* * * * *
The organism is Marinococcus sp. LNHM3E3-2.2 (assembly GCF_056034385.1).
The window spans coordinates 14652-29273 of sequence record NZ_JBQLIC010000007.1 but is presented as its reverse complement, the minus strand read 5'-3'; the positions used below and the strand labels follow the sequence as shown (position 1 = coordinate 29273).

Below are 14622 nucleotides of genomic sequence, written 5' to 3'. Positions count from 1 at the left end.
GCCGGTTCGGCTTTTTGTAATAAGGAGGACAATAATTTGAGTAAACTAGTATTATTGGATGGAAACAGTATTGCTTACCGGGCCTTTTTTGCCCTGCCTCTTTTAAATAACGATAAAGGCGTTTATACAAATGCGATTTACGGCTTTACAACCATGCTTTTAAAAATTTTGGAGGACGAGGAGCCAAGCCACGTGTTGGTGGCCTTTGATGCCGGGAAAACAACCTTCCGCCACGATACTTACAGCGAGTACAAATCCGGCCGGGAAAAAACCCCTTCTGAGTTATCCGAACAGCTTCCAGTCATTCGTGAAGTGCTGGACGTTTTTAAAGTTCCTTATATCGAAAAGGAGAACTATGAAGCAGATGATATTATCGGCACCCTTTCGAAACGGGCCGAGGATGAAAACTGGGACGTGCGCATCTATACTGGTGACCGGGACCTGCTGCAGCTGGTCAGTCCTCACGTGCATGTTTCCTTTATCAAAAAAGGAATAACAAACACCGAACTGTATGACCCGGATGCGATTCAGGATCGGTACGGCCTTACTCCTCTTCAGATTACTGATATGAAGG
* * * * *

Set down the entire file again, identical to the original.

The organism is Marinococcus sp. LNHM3E3-2.2 (assembly GCF_056034385.1).
The window spans coordinates 14652-29273 of sequence record NZ_JBQLIC010000007.1 but is presented as its reverse complement, the minus strand read 5'-3'; the positions used below and the strand labels follow the sequence as shown (position 1 = coordinate 29273).

Below are 14622 nucleotides of genomic sequence, written 5' to 3'. Positions count from 1 at the left end.
GCCGGTTCGGCTTTTTGTAATAAGGAGGACAATAATTTGAGTAAACTAGTATTATTGGATGGAAACAGTATTGCTTACCGGGCCTTTTTTGCCCTGCCTCTTTTAAATAACGATAAAGGCGTTTATACAAATGCGATTTACGGCTTTACAACCATGCTTTTAAAAATTTTGGAGGACGAGGAGCCAAGCCACGTGTTGGTGGCCTTTGATGCCGGGAAAACAACCTTCCGCCACGATACTTACAGCGAGTACAAATCCGGCCGGGAAAAAACCCCTTCTGAGTTATCCGAACAGCTTCCAGTCATTCGTGAAGTGCTGGACGTTTTTAAAGTTCCTTATATCGAAAAGGAGAACTATGAAGCAGATGATATTATCGGCACCCTTTCGAAACGGGCCGAGGATGAAAACTGGGACGTGCGCATCTATACTGGTGACCGGGACCTGCTGCAGCTGGTCAGTCCTCACGTGCATGTTTCCTTTATCAAAAAAGGAATAACAAACACCGAACTGTATGACCCGGATGCGATTCAGGATCGGTACGGCCTTACTCCTCTTCAGATTACTGATATGAAGG